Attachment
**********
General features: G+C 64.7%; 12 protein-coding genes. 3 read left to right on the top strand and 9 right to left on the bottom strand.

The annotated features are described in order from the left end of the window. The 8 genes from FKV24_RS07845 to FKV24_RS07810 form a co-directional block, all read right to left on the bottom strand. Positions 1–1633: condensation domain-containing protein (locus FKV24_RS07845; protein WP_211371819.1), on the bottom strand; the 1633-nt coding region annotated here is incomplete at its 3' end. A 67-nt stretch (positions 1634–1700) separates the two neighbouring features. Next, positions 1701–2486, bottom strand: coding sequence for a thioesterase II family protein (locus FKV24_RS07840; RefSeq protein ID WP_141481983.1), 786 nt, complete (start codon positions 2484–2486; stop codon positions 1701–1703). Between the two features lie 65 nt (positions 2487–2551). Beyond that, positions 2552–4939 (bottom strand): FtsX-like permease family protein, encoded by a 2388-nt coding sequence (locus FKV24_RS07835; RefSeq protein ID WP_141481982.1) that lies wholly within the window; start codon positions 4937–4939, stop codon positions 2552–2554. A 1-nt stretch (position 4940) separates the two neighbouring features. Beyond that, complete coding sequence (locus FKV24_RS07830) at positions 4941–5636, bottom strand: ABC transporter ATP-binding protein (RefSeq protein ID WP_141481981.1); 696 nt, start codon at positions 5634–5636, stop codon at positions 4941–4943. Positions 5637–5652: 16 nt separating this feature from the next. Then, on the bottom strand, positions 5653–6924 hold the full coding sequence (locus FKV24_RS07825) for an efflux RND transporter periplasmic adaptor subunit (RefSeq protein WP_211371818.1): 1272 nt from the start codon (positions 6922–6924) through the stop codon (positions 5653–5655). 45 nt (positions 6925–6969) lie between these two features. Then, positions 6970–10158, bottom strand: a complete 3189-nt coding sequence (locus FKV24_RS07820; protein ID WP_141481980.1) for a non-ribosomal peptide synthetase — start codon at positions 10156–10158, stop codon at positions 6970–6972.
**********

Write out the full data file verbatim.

General features: G+C 64.7%; 12 protein-coding genes. 3 read left to right on the top strand and 9 right to left on the bottom strand.

The annotated features are described in order from the left end of the window. The 8 genes from FKV24_RS07845 to FKV24_RS07810 form a co-directional block, all read right to left on the bottom strand. Positions 1–1633: condensation domain-containing protein (locus FKV24_RS07845; protein WP_211371819.1), on the bottom strand; the 1633-nt coding region annotated here is incomplete at its 3' end. A 67-nt stretch (positions 1634–1700) separates the two neighbouring features. Next, positions 1701–2486, bottom strand: coding sequence for a thioesterase II family protein (locus FKV24_RS07840; RefSeq protein ID WP_141481983.1), 786 nt, complete (start codon positions 2484–2486; stop codon positions 1701–1703). Between the two features lie 65 nt (positions 2487–2551). Beyond that, positions 2552–4939 (bottom strand): FtsX-like permease family protein, encoded by a 2388-nt coding sequence (locus FKV24_RS07835; RefSeq protein ID WP_141481982.1) that lies wholly within the window; start codon positions 4937–4939, stop codon positions 2552–2554. A 1-nt stretch (position 4940) separates the two neighbouring features. Beyond that, complete coding sequence (locus FKV24_RS07830) at positions 4941–5636, bottom strand: ABC transporter ATP-binding protein (RefSeq protein ID WP_141481981.1); 696 nt, start codon at positions 5634–5636, stop codon at positions 4941–4943. Positions 5637–5652: 16 nt separating this feature from the next. Then, on the bottom strand, positions 5653–6924 hold the full coding sequence (locus FKV24_RS07825) for an efflux RND transporter periplasmic adaptor subunit (RefSeq protein WP_211371818.1): 1272 nt from the start codon (positions 6922–6924) through the stop codon (positions 5653–5655). 45 nt (positions 6925–6969) lie between these two features. Then, positions 6970–10158, bottom strand: a complete 3189-nt coding sequence (locus FKV24_RS07820; protein ID WP_141481980.1) for a non-ribosomal peptide synthetase — start codon at positions 10156–10158, stop codon at positions 6970–6972.